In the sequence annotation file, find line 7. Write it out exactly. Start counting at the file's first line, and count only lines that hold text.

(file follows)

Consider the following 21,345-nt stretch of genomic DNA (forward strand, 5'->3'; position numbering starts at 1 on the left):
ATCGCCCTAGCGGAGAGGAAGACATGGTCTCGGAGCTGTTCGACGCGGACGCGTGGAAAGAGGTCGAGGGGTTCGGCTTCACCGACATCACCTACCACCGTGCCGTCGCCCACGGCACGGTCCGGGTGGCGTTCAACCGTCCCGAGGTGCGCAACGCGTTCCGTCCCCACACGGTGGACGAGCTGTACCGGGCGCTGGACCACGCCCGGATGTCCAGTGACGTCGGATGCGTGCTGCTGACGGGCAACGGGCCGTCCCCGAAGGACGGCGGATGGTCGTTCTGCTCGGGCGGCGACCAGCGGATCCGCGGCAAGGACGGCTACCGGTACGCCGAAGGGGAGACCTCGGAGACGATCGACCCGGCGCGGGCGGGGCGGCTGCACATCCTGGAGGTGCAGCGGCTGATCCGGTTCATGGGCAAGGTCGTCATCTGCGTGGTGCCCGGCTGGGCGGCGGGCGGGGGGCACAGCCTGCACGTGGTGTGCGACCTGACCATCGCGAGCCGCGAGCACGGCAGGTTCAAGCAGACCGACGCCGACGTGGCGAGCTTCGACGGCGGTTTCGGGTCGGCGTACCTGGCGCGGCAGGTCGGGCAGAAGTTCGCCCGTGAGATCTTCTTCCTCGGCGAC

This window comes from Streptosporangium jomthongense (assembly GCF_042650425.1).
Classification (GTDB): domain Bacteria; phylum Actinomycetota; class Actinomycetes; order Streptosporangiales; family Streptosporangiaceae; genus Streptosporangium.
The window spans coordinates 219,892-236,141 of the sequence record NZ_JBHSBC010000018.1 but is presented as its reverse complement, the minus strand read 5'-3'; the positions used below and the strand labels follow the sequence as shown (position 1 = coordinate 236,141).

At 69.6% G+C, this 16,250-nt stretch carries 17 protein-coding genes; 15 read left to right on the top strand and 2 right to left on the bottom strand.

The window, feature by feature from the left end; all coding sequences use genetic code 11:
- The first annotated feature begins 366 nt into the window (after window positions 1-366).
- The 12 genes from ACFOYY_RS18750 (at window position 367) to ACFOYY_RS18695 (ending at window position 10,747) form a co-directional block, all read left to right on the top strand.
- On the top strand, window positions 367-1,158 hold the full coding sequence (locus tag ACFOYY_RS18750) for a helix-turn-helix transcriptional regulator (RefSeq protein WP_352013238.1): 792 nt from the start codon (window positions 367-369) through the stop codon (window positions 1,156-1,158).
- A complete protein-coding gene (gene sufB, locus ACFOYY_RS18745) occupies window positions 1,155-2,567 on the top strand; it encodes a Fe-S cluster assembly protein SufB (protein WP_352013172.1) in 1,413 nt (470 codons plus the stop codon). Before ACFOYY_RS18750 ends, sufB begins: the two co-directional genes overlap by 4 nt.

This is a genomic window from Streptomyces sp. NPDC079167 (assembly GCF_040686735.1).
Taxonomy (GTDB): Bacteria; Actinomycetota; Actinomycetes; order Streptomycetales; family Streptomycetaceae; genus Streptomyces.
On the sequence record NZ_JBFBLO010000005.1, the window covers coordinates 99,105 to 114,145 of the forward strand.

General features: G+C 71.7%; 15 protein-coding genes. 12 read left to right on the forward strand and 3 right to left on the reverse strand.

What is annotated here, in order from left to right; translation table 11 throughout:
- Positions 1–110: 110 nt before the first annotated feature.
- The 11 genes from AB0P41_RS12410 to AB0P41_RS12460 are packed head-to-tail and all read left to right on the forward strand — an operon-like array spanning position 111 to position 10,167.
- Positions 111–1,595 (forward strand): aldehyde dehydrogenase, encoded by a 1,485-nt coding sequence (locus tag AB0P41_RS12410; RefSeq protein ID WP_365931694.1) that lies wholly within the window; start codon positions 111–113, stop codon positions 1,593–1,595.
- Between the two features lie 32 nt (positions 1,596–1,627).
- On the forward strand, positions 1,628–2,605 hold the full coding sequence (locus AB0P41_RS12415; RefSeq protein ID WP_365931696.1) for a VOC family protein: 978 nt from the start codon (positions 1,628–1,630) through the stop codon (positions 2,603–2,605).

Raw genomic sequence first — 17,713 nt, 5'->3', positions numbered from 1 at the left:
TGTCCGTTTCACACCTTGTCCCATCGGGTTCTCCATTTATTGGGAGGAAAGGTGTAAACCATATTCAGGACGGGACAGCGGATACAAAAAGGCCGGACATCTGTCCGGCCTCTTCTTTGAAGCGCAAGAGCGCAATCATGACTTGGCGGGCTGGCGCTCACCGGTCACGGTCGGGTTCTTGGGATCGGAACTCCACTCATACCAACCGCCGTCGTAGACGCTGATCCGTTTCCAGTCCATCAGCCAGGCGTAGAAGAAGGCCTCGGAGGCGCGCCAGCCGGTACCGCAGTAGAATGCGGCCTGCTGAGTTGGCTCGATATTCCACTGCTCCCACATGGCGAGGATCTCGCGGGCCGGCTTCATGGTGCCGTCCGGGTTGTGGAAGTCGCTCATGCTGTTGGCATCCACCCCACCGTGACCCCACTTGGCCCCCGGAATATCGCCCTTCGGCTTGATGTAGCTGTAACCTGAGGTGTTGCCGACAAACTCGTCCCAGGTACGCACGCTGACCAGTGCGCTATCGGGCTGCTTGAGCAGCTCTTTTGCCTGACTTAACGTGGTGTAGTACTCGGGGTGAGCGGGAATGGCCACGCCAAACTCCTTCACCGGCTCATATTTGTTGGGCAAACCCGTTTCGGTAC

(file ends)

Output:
The window, feature by feature from the left end; all coding sequences use genetic code 11: